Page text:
Donald Trump’s initial response to the pandemic was to deny its potential for causing serious harm and instead, on the basis of no evidence whatsoever, claim that the initial 15 cases would quickly dwindle to zero or magically go away in the spring. He and his supporters claimed that the fear was all a big campaign by his enemies to harm his presidency and re-election. Then when things started to look undeniably serious, he asserted that the US would be able to tackle it alone, even to the extent of rejecting the tests that the WHO had produced in favor of developing ones here. That led to a delay because the US tests did not initially work. Experts estimate that the US lost about four to six weeks of time due to this inaction, an eternity in pandemic time. South Korea and the US both reported their first cases on the same day but reacted quite differently, with the South Koreans moving very aggressively on testing and containment.
Now it appears that Trump is quietly asking other countries for assistance, even as he still brags about our ability to go it alone.
The US has been appealing to its allies for help in obtaining medical supplies to overcome critical shortages in its fight against coronavirus.
In his public rhetoric Donald Trump has been talking up the domestic private sector response to the crisis.
“We should never be reliant on a foreign country for the means of our own survival,” Trump said at a White House briefing on Tuesday evening. “America will never be a supplicant nation.”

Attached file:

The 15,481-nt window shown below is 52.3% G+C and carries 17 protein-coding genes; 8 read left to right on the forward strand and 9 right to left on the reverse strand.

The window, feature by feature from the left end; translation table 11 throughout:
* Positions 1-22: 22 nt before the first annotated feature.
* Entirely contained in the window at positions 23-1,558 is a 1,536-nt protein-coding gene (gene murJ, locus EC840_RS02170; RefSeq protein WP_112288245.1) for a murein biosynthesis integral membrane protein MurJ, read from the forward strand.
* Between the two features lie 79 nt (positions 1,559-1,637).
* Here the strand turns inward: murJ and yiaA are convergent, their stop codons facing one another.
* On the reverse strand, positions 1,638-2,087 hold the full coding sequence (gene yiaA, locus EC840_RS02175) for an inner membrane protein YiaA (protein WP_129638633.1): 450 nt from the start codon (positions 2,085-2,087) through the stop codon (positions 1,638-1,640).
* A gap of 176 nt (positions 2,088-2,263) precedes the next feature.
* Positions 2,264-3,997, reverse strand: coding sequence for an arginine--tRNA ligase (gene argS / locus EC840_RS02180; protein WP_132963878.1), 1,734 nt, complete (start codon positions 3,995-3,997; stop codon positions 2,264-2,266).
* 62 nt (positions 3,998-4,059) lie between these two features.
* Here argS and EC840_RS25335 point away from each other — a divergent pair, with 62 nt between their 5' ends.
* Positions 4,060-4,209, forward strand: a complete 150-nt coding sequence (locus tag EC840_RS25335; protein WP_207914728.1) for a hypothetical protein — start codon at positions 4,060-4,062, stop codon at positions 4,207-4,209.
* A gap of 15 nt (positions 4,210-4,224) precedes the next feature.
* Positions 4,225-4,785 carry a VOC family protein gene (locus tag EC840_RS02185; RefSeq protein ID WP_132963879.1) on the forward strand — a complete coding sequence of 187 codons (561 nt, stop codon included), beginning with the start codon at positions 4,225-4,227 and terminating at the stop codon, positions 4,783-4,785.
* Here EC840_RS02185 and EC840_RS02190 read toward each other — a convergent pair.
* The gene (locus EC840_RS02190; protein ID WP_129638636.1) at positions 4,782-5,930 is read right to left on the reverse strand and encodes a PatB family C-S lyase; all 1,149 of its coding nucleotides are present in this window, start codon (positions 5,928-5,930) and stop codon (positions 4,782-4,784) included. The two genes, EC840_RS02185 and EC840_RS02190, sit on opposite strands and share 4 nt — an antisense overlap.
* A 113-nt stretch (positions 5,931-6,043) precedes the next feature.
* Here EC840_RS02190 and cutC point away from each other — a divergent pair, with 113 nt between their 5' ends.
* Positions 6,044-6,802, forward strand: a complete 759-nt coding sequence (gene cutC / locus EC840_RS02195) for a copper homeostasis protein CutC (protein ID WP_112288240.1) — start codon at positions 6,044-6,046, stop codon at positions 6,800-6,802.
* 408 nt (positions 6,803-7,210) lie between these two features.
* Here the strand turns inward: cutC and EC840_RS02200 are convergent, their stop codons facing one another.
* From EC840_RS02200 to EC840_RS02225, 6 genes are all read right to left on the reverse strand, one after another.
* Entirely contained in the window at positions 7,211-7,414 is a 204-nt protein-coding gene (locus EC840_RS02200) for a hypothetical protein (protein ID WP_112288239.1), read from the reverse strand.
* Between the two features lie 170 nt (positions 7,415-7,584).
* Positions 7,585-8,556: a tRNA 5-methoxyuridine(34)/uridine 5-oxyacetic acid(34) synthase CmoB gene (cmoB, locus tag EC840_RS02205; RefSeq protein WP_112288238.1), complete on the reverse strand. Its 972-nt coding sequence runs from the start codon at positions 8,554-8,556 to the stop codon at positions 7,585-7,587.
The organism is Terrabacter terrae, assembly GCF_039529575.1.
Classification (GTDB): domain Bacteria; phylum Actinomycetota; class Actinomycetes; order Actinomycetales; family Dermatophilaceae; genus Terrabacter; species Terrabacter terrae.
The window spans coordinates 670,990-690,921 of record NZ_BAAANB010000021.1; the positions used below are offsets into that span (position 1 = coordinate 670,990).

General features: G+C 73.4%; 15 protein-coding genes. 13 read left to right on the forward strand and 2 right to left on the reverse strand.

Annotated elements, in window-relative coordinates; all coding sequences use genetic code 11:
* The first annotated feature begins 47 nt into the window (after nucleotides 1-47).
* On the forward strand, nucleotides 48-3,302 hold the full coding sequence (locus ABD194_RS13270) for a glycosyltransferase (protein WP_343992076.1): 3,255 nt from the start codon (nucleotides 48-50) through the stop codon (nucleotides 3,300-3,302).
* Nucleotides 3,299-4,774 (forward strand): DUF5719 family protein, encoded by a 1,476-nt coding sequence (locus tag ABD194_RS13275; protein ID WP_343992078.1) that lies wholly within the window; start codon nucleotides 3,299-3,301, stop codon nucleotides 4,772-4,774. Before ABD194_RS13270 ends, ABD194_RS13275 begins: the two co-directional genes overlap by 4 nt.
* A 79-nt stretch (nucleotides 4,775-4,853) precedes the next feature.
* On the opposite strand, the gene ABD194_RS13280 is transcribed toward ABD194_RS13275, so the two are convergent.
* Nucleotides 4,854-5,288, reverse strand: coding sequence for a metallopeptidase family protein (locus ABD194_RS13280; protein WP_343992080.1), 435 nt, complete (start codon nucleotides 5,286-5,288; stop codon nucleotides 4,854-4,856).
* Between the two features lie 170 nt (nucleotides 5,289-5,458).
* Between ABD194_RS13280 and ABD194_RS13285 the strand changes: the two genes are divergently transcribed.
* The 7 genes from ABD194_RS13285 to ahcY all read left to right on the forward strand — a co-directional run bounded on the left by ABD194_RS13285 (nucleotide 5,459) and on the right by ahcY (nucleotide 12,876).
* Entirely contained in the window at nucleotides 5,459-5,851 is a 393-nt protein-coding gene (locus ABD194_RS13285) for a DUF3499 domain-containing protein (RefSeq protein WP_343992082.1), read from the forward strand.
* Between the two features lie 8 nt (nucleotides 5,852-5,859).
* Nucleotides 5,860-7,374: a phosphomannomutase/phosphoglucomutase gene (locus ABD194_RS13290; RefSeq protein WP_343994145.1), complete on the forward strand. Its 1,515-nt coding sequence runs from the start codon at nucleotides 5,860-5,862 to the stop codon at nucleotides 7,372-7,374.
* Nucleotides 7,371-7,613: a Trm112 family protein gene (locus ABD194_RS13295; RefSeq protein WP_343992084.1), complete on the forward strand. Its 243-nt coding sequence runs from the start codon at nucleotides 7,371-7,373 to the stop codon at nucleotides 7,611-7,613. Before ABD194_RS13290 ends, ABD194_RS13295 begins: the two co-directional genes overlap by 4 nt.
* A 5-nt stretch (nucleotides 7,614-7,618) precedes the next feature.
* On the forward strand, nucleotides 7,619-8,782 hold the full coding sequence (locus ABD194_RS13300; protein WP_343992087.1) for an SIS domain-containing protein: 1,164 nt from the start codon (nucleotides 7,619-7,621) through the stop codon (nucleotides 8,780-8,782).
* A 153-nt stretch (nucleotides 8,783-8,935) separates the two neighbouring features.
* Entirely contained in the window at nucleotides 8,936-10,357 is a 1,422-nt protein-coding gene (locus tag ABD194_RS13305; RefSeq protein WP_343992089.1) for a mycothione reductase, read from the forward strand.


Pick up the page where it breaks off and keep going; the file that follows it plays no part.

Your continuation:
However behind the scenes, the administration has approached European and Asian partners to secure supplies of testing kits and other medical equipment that are in desperately short supply in the US.
Foreign Policy reported that the third-ranking diplomat in the state department, David Hale, had asked for a list of countries that might be able to sell “critical medical supplies and equipment” to the US.
On March 18, the Defense One military news site reported that the US air force had quietly flown half a million nasal swabs from Italy to Memphis, where they were distributed around the country.
The US is turning its allies at a time when it has strained relations with many of them. Trump has been demanding South Korea pay much more, reportedly up to $5 bn a year, to cover the costs of US troops based on its soil and the US military has threatened to lay off thousands of Korean employees if Seoul does not agree to a deal.
“It’s almost like we shouldn’t have used alliances as protection rackets, shaking down a close and highly-capable partner for $5 billion, imagining there would be no consequences for transactional unilateralism,” Mira Rapp-Hooper, senior fellow for Asia studies at the Council on Foreign Relations, commented on Twitter.
The US is by far the largest buyer of pharmaceuticals and medical supplies from China, and is seeking to import Chinese face masks and protective gear, but negotiations have been complicated by growing acrimony between the country, over what Trump has insisted until very recently on calling the “China virus”.
I think (hope?) that the leaders of other countries are, unlike Trump, mature enough not to let his past boorish behavior towards other nations stop them from providing assistance, because they realize that combating this pandemic requires global cooperation.